"When you regard Israel as an illegitimate foreign element, any peace with it is a humiliation," he says. "The Palestinians look at a map of the Middle East and cannot believe this tiny foreign body is irreversible. Even if part of the leadership accepts the need to make peace with a foreign invader, there will always be significant forces refusing to accept it. [Faced with such a challenge,] it is extremely difficult to use force against your fellow Palestinians in defense of an entity that is a foreign intruder."

On the other hand, acceptance of "the Jews as part of the Middle East means you are making peace with your neighbor, your cousin. It is an honorable thing, no matter how bitter the quarrel was." In that scenario, a Palestinian government acting against terror groups "is acting in defense of an honorable peace, not to rescue an intruder."

It is this understanding that lies at the heart of the book, that gives birth on the Left to perhaps the most vigorous defense of Zionism in recent decades. "The debate about legitimacy, although it sounds academic and irrelevant, is actually necessary for peace," says Yakobson. "In the conditions of the Middle East, ideological non-acceptance impedes practical acceptance."
For this reason, too, the book is addressed not only to the Palestinians, but perhaps first of all to the Western academics who argue against the legitimacy of the Jewish state.

"Whoever supports a two-state solution should know that you cannot then evade the question of the legitimacy of the Jewish state. If you attack the idea of a Jewish national home as colonialism and imperialism, you are contributing to the conflict and to the price the Palestinians have paid. And clearly," Yakobson adds, "it is the Palestinians who have paid most of the price..."

More on Half Full and Like Issues


"...Since comrades may be politically incorrect, Khavayrem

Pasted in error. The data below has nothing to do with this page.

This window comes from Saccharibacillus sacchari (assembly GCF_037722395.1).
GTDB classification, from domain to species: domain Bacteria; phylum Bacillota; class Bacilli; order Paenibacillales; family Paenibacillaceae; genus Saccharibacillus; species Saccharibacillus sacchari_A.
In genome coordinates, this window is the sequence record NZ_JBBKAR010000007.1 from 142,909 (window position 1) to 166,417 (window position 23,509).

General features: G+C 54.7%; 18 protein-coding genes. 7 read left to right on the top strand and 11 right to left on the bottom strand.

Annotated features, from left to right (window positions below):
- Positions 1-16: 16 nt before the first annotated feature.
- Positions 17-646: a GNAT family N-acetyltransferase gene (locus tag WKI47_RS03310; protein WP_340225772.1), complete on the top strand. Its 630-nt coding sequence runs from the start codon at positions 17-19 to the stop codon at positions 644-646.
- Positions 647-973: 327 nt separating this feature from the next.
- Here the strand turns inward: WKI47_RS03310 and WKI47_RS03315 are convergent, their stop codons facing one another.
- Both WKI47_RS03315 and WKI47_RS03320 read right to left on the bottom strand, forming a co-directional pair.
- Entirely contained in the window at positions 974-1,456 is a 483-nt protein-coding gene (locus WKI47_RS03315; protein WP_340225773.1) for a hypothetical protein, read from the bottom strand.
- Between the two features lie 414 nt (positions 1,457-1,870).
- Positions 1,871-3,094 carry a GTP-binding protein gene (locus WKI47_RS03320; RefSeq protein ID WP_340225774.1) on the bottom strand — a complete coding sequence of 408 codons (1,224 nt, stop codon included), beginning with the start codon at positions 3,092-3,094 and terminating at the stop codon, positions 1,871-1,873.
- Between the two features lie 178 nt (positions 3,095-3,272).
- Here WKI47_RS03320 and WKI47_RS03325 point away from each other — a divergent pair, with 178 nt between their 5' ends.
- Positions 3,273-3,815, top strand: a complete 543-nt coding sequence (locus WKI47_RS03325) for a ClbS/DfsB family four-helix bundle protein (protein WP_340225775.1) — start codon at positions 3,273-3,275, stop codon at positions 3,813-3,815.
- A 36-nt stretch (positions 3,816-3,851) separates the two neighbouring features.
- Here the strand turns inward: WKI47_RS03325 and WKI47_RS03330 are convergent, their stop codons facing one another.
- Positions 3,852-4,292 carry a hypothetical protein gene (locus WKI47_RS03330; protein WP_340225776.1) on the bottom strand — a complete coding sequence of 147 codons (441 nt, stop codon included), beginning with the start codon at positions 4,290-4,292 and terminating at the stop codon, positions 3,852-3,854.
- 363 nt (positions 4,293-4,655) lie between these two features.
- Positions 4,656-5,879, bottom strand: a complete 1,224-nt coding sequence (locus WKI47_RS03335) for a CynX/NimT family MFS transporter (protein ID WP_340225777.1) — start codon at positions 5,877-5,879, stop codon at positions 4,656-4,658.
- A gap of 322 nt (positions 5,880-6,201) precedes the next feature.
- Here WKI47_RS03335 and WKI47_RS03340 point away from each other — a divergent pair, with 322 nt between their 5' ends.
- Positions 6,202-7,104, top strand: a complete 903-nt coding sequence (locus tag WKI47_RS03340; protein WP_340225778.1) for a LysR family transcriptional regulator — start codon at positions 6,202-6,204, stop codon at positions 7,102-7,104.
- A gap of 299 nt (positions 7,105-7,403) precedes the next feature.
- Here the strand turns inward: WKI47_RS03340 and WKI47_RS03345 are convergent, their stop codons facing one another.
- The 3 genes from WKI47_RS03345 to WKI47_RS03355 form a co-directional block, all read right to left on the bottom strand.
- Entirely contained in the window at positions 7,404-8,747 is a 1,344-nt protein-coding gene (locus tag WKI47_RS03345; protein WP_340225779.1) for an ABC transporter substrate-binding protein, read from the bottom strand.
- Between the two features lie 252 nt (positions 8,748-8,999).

I suppose we all have this pekl, that we carry around, and it is full of stuff. Stuff being life experiences, some we actually personally experience like the time I got kneed in the baytzem by a public school anti semite, and some we absorb somewhat fun der vytense, like the holocaust. Growing up Jewish in Wasp Toronto, I was aware that I was an outsider who endured much harrasment, making sure I didn't walk home from school alone.

My first inkling of diversity in Jewish life, occured while attending shulla on Brunswick Ave. The building next door housed the Tulmud Torah: a group of Jewish kids with whom I had no identification. These were kids whose curriculum had nothing to do with ours. They were not the enemy by any means, but yet they threatened my identity, and as a Jew, where I was also out of the mainstream.

This was pre Israel, but the Hebrew they learned, secured their connection with the future state. On my one trip to Israel, I too felt a rush of emotion when I encountered the wall. In my pekl there are the crusades, the inquisition, and well, we all have the same list, and they all contribute to that emotion. Notwithstanding that secular Jews were in the forefront of the establishment of Israel, it is my impression, that secular influence is on the wane, and the kids from the Tulmud Torah are waxing.

On my trip we went to a Kibbutz. We were shown a small shul, but were told "nobody goes there". That was 25 years ago, but now the kibutsim have lost their significance. One of the delights on that trip was being able to speak in Yiddish with some "survivors".While I fully support the existence of Israel, my emotional attachment is less than before. Like a love affair, when your lover pushes you away , even though you try to hang on. There is so much about the country that angers me.